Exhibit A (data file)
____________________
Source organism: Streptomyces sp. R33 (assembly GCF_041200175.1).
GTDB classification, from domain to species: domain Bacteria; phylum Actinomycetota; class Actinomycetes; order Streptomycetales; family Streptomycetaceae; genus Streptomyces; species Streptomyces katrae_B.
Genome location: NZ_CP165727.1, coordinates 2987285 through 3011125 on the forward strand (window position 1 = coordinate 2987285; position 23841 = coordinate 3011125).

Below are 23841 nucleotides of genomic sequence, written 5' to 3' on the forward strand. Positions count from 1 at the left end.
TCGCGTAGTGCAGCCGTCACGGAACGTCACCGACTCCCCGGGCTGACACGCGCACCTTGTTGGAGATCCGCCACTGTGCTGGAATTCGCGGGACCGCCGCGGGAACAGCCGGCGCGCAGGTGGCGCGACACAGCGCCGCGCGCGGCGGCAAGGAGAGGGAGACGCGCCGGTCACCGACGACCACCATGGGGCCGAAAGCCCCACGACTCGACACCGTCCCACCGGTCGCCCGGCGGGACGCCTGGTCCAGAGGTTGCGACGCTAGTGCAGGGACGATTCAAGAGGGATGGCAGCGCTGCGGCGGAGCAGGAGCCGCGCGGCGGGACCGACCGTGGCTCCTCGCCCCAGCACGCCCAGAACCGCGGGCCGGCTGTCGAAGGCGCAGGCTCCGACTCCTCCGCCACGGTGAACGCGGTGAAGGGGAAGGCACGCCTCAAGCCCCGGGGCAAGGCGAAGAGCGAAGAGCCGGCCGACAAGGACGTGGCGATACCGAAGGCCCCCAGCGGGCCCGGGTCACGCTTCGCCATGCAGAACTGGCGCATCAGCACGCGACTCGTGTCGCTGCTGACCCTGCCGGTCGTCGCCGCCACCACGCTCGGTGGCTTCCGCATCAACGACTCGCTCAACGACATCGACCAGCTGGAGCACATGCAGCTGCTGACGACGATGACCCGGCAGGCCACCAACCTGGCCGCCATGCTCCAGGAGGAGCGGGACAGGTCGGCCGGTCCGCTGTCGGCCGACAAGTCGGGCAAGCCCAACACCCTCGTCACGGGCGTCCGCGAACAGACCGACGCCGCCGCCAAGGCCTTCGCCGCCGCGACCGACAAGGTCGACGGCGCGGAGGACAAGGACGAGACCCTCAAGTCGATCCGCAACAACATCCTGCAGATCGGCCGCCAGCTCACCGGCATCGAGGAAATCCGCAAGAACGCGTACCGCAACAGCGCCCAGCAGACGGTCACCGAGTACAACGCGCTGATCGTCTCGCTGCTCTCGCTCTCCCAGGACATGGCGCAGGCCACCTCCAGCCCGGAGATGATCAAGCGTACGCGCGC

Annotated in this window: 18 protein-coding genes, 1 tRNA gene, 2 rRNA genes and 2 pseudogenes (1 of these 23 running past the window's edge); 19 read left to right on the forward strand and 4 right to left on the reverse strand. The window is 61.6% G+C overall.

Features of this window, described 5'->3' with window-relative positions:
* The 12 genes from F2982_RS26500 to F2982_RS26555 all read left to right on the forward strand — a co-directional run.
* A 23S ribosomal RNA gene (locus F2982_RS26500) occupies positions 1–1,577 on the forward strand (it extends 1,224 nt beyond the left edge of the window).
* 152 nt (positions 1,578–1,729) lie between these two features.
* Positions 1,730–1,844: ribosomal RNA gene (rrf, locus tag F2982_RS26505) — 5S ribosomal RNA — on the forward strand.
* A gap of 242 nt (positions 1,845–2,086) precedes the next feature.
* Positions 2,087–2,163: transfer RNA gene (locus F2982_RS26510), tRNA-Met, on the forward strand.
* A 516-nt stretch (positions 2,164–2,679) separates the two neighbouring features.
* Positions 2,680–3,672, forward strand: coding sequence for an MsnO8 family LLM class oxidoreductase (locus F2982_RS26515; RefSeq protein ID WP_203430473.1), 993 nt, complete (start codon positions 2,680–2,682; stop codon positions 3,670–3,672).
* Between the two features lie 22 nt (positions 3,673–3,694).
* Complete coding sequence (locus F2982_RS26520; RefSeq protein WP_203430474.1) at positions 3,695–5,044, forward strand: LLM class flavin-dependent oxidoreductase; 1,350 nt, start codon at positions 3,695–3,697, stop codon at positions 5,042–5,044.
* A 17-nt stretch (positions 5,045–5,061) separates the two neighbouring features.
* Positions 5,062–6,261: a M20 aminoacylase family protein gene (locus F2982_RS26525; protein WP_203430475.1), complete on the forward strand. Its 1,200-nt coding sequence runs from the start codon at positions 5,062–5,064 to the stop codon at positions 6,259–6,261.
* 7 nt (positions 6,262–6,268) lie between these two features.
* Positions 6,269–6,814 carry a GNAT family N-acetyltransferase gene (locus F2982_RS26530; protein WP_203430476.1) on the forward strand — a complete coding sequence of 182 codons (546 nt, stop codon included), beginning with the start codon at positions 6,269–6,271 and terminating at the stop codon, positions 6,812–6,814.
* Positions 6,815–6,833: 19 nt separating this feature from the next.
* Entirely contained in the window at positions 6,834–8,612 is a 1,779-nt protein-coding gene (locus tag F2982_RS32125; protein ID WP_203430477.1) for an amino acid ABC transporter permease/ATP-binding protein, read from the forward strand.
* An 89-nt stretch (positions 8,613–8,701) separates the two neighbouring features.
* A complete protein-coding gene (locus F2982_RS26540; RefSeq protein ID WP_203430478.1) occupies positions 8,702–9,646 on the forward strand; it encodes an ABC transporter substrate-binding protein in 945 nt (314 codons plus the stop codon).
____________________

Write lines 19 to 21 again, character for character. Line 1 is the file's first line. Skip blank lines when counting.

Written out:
* Positions 5,062–6,261: a M20 aminoacylase family protein gene (locus F2982_RS26525; protein WP_203430475.1), complete on the forward strand. Its 1,200-nt coding sequence runs from the start codon at positions 5,062–5,064 to the stop codon at positions 6,259–6,261.
* 7 nt (positions 6,262–6,268) lie between these two features.
* Positions 6,269–6,814 carry a GNAT family N-acetyltransferase gene (locus F2982_RS26530; protein WP_203430476.1) on the forward strand — a complete coding sequence of 182 codons (546 nt, stop codon included), beginning with the start codon at positions 6,269–6,271 and terminating at the stop codon, positions 6,812–6,814.